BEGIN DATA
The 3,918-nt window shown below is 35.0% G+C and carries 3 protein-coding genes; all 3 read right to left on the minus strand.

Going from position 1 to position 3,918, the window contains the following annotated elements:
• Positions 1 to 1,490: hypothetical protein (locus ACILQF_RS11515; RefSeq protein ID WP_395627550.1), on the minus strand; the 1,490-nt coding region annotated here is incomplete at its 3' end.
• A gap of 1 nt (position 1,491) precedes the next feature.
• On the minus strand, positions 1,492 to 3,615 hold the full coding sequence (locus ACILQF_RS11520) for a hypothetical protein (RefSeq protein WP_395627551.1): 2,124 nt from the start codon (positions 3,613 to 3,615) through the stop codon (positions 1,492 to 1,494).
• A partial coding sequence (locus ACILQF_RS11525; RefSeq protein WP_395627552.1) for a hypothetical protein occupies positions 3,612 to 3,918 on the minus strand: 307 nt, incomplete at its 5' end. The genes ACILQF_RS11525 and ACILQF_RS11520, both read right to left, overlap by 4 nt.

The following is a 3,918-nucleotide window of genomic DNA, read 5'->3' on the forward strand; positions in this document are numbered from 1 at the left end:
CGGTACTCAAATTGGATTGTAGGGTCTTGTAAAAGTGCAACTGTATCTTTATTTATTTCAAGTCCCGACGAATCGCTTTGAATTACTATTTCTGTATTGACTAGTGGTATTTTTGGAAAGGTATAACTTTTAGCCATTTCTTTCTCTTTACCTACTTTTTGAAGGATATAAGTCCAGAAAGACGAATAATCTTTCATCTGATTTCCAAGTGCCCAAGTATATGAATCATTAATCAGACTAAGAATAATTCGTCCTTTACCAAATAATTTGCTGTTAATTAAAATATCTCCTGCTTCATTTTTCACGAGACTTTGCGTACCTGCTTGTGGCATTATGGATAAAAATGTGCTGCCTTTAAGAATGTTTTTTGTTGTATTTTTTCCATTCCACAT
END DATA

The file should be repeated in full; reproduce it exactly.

The 3,918-nt window shown below is 35.0% G+C and carries 3 protein-coding genes; all 3 read right to left on the minus strand.

Going from position 1 to position 3,918, the window contains the following annotated elements:
• Positions 1 to 1,490: hypothetical protein (locus ACILQF_RS11515; RefSeq protein ID WP_395627550.1), on the minus strand; the 1,490-nt coding region annotated here is incomplete at its 3' end.
• A gap of 1 nt (position 1,491) precedes the next feature.
• On the minus strand, positions 1,492 to 3,615 hold the full coding sequence (locus ACILQF_RS11520) for a hypothetical protein (RefSeq protein WP_395627551.1): 2,124 nt from the start codon (positions 3,613 to 3,615) through the stop codon (positions 1,492 to 1,494).
• A partial coding sequence (locus ACILQF_RS11525; RefSeq protein WP_395627552.1) for a hypothetical protein occupies positions 3,612 to 3,918 on the minus strand: 307 nt, incomplete at its 5' end. The genes ACILQF_RS11525 and ACILQF_RS11520, both read right to left, overlap by 4 nt.

The following is a 3,918-nucleotide window of genomic DNA, read 5'->3' on the forward strand; positions in this document are numbered from 1 at the left end:
CGGTACTCAAATTGGATTGTAGGGTCTTGTAAAAGTGCAACTGTATCTTTATTTATTTCAAGTCCCGACGAATCGCTTTGAATTACTATTTCTGTATTGACTAGTGGTATTTTTGGAAAGGTATAACTTTTAGCCATTTCTTTCTCTTTACCTACTTTTTGAAGGATATAAGTCCAGAAAGACGAATAATCTTTCATCTGATTTCCAAGTGCCCAAGTATATGAATCATTAATCAGACTAAGAATAATTCGTCCTTTACCAAATAATTTGCTGTTAATTAAAATATCTCCTGCTTCATTTTTCACGAGACTTTGCGTACCTGCTTGTGGCATTATGGATAAAAATGTGCTGCCTTTAAGAATGTTTTTTGTTGTATTTTTTCCATTCCACAT